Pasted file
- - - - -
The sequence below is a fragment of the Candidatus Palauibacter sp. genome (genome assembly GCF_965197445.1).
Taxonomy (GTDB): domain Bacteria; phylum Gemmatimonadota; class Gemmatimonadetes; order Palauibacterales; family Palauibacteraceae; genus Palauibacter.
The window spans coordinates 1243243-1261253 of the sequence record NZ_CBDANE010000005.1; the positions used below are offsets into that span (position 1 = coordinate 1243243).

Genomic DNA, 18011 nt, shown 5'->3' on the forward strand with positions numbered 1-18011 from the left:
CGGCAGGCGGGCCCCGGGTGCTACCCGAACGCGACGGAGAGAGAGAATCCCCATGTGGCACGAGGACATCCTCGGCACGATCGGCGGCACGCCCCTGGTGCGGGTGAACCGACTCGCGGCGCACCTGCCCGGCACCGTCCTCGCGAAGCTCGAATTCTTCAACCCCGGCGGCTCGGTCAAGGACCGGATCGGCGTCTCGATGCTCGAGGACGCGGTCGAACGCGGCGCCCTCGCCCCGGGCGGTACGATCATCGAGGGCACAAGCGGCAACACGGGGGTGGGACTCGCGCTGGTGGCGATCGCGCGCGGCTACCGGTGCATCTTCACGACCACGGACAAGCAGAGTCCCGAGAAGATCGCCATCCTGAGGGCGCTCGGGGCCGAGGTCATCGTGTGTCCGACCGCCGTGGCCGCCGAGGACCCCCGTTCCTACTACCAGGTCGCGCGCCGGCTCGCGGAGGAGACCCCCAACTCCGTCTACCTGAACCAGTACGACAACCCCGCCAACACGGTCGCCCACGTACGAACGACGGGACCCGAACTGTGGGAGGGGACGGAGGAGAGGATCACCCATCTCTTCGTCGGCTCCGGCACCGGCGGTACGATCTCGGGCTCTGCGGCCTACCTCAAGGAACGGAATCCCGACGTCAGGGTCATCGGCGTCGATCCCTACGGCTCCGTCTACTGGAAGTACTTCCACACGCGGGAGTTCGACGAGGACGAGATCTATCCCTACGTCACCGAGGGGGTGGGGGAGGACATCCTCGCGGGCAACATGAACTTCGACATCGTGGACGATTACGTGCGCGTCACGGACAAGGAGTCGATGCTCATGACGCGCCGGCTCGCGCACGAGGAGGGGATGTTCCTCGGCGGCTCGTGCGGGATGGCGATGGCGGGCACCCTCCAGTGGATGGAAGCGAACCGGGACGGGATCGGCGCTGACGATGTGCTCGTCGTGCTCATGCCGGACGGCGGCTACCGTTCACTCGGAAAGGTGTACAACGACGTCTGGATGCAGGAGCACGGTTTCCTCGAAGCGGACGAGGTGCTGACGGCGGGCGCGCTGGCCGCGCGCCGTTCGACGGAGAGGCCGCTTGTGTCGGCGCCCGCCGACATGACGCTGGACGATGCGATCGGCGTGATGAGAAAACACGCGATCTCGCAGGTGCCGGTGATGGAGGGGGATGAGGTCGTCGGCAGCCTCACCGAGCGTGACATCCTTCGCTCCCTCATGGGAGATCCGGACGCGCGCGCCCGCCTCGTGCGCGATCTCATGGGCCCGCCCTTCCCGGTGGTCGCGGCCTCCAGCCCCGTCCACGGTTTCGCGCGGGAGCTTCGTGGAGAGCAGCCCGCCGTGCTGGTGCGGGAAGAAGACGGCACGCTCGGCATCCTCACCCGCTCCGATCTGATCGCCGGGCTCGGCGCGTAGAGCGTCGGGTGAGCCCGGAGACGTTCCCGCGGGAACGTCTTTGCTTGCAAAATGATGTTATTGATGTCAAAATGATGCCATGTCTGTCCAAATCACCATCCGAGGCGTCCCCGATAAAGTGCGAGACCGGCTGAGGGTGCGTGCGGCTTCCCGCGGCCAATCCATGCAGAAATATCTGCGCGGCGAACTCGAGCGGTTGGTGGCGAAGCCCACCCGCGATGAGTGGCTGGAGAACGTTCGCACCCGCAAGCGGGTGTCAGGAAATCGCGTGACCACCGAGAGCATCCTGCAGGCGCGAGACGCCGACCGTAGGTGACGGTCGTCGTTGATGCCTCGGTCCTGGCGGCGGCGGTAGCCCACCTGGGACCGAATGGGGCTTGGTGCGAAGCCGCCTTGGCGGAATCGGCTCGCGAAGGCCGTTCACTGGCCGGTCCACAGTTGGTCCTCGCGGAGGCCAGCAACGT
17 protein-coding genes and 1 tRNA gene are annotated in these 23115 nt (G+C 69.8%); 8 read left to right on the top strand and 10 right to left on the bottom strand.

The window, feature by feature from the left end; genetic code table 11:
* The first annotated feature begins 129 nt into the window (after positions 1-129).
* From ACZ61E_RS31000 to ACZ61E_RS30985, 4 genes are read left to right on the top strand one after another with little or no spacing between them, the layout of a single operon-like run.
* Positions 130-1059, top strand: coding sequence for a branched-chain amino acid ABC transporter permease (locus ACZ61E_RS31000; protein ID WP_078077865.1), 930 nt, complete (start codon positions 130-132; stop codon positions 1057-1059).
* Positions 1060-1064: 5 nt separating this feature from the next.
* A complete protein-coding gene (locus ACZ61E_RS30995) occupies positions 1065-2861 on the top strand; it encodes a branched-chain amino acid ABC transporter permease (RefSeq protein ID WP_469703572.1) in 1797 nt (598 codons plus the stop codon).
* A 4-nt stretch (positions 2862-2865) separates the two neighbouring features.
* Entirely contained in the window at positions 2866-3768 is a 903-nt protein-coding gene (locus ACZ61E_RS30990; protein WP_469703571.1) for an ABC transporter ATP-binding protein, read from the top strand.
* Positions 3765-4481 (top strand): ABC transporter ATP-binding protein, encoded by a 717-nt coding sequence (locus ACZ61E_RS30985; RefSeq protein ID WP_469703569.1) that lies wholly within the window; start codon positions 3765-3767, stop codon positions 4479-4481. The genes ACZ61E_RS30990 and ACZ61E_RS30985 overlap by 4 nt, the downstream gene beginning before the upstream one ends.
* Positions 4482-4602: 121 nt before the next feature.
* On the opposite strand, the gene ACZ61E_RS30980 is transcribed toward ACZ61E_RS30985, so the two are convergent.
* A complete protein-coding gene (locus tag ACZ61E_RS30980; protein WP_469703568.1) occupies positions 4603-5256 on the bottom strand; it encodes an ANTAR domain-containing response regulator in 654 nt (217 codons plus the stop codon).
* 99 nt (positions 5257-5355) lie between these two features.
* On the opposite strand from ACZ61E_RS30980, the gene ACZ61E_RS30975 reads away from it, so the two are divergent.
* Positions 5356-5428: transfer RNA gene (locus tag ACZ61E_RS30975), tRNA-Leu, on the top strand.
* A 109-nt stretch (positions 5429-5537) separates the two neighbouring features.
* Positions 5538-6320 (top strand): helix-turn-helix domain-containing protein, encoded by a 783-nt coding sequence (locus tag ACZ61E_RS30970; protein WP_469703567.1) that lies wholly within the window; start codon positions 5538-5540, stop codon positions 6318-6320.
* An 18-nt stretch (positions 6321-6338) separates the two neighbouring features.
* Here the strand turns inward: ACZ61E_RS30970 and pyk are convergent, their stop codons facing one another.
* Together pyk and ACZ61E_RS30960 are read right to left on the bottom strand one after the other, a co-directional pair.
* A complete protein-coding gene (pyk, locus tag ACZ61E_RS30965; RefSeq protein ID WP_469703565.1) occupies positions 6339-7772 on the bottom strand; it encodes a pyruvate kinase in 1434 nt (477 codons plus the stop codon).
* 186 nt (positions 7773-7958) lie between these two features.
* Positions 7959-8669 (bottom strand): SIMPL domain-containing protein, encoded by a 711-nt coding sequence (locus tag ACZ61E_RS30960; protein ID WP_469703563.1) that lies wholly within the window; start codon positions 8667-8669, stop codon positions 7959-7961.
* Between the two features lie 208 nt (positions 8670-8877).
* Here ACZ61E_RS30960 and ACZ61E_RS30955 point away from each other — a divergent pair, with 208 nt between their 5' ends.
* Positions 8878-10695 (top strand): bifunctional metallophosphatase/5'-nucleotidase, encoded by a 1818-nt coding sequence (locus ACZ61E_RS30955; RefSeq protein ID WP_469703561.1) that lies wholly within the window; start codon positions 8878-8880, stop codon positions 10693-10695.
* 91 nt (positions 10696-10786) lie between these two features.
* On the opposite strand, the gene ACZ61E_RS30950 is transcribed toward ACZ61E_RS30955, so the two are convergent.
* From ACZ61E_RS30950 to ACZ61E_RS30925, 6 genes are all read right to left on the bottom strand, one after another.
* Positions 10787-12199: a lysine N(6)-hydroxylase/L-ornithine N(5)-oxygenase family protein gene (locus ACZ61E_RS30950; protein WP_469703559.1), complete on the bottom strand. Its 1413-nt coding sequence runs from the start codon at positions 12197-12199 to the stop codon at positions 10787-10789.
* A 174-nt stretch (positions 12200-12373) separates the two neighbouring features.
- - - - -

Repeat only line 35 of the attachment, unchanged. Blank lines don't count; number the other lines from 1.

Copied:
* From ACZ61E_RS30950 to ACZ61E_RS30925, 6 genes are all read right to left on the bottom strand, one after another.